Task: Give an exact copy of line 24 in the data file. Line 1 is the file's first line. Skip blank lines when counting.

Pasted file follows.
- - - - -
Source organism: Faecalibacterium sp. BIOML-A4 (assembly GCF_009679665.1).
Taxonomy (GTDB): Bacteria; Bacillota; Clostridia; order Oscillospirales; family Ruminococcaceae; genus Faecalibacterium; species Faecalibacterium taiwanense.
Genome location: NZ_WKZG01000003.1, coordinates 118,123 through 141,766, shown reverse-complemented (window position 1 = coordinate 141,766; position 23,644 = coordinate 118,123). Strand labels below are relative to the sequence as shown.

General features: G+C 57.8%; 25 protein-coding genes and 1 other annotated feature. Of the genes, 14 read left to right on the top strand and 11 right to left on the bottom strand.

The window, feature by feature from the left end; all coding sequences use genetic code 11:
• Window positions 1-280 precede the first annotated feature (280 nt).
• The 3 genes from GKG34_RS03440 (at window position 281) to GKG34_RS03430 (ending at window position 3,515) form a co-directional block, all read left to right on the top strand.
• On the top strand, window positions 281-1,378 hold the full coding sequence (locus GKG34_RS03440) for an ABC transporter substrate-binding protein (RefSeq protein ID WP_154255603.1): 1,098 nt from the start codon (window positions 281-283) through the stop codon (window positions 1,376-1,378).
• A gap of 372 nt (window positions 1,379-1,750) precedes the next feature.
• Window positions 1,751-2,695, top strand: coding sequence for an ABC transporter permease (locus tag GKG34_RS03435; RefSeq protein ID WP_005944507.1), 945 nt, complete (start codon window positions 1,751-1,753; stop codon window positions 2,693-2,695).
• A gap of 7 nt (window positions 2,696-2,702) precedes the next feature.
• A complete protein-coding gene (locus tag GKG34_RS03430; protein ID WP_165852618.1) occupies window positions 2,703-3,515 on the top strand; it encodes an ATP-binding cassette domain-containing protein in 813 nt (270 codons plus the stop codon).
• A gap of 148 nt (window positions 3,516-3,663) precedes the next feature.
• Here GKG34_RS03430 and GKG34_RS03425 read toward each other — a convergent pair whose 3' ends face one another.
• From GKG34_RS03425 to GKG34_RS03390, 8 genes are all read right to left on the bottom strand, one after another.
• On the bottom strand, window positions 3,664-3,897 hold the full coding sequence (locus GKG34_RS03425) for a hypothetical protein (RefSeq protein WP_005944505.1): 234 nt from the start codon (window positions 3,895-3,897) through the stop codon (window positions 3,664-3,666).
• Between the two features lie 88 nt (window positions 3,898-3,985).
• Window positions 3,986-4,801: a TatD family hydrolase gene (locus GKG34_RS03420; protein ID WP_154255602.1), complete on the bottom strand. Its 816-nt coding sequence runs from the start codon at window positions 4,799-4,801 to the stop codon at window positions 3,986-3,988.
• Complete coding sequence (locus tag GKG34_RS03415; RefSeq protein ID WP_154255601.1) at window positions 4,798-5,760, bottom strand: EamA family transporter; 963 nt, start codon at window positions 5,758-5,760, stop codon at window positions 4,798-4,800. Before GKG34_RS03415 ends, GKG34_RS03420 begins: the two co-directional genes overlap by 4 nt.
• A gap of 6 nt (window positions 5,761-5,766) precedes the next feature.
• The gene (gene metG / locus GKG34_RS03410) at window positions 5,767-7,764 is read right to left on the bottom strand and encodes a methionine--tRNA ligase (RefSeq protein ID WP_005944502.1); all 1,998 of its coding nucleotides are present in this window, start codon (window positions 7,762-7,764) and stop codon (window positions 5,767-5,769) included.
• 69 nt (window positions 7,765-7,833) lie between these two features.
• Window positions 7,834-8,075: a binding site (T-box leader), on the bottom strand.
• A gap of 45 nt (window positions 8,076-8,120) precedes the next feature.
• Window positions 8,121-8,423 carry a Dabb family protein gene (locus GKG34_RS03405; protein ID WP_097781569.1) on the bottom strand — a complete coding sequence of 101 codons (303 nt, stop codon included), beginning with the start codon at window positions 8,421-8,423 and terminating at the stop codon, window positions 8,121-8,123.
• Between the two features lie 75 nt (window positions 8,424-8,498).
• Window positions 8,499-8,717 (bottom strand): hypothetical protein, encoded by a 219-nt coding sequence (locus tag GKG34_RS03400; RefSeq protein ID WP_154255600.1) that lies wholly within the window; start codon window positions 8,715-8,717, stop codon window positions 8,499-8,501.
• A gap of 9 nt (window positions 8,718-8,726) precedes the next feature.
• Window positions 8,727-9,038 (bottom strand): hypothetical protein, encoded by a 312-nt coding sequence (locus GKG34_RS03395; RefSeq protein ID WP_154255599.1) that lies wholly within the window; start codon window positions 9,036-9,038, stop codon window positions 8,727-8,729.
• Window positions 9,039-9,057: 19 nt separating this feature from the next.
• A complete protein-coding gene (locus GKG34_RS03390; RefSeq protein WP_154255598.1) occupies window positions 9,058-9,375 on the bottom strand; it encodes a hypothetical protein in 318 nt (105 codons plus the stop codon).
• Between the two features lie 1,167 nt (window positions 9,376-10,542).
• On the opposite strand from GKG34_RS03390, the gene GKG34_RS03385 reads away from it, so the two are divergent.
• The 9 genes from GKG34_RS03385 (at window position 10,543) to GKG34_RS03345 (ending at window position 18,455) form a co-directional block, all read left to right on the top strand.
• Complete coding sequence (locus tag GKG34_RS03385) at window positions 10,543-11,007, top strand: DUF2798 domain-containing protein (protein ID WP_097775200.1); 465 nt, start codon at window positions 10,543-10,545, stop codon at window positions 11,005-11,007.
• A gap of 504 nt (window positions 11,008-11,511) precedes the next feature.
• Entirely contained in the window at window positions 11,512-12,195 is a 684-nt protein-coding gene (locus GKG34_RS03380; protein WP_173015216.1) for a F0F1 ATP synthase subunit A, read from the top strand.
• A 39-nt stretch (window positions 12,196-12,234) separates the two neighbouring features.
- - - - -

• A gap of 45 nt (window positions 8,076-8,120) precedes the next feature.